Aviat Aircraft adds enhanced vision to Husky

Aviat Aircraft has become the first general aviation manufacturer to offer a low-cost enhanced vision system for light airplanes.

Aviat president Stu Horn announced at AirVenture that the low-cost ForwardVision EVS-100 enhanced vision system is available as optional equipment on new Huskys and as a retrofit to existing Huskys. Previously, the only EVS systems offered by aircraft manufacturers have been much higher priced, intended for airliners and large business jets.

“Aviat is taking the lead in GA small aircraft safety,” Horn stated.

The EVS-100 uses long-wave infrared detection and processing to let pilots see at least eight times what the naked eye can see at night, in snow storms, fog and smoke, utilizing a low-cost, uncooled night vision system. It has “a significant bearing on a pilot’s ability to negotiate a survivable landing” at night or in dense haze, particularly in a dead-stick situation, Horn said.

The ForwardVision system also is useful to avoid runway incursions and to see and avoid other aircraft during night flight, said Patrick Farrell, inventor of the system and head of ForwardVision. It will reveal people or animals on a runway at night, when human vision ordinarily would not see what actually is there, he pointed out.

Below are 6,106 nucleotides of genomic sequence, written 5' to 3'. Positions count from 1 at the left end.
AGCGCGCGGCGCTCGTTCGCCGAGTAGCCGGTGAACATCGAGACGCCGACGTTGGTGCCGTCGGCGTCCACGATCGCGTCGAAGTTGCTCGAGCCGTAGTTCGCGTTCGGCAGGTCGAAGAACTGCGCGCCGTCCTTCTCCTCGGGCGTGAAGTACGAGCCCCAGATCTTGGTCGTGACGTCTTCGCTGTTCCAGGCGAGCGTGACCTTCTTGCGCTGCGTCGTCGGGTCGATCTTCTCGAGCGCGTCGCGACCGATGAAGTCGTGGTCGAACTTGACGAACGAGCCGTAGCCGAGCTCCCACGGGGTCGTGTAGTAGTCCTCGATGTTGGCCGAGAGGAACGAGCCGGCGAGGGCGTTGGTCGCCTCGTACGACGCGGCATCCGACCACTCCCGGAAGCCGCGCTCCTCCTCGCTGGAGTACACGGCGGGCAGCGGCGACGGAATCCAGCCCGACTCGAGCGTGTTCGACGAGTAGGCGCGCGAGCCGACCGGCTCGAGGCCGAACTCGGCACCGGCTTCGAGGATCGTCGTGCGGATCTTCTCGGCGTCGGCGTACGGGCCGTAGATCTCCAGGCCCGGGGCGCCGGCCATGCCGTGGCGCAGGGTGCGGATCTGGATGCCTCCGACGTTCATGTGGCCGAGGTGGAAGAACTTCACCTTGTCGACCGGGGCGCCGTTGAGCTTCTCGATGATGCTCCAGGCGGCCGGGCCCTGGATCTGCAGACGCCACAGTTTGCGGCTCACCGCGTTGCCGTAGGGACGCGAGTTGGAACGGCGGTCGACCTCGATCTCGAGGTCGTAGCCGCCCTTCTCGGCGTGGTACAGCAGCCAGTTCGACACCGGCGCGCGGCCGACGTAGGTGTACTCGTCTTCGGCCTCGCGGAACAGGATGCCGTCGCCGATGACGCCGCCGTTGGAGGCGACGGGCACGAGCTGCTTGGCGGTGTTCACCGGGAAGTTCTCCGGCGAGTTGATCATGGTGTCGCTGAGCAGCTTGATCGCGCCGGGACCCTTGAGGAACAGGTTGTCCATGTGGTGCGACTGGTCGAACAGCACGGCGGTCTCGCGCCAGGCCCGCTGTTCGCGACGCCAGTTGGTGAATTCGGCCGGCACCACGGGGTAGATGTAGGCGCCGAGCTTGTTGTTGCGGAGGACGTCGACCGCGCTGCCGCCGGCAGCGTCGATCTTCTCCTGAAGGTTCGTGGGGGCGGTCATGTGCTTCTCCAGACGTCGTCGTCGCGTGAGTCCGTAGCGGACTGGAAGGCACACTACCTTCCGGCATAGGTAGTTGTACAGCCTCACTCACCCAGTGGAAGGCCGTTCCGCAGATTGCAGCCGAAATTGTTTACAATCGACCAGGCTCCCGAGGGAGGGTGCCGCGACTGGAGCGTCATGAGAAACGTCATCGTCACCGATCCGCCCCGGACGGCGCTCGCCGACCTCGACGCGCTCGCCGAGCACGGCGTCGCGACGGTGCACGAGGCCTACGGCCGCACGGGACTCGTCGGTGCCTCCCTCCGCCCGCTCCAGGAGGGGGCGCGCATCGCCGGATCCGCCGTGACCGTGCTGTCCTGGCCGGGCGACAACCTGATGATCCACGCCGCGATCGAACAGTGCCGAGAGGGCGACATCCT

“Aviat Aircraft was attracted to the ForwardVision technology because of what it will do for situational awareness and how it will enhance safety,” Horn said. “This is clearly the most significant advancement in technology since the introduction of GPS or EFIS.”

Aviat already has been approached by government agencies interested in using Huskys for border patrol, wildfire management and search and rescue, Horn said, “but it is GA pilots who are going to be most grateful for this eye in the sky technology whenever they get into MVFR or worse conditions.”

The ForwardVision system includes a 1.2-pound infrared sensor in a streamlined housing that can be mounted above the cockpit or scabbed onto the cowling. The display can be mounted in a variety of cockpit locations, providing a 40°-wide image of what’s ahead of the aircraft, Farrell explained. The sensor package is hermetically sealed and filled with dry nitrogen to guard against moisture and dust. Heaters prevent ice buildup and a sensor protects the unit if it is pointed toward the Sun.

The system has been tested to, and is expected to have a useful life of, more than 9,000 hours, Farrell said. It is designed to be maintenance-free throughout its operating life.

Aviat is offering the installed system for $22,000 in new Husky aircraft and will retrofit it to earlier models for the same price, Horn said.

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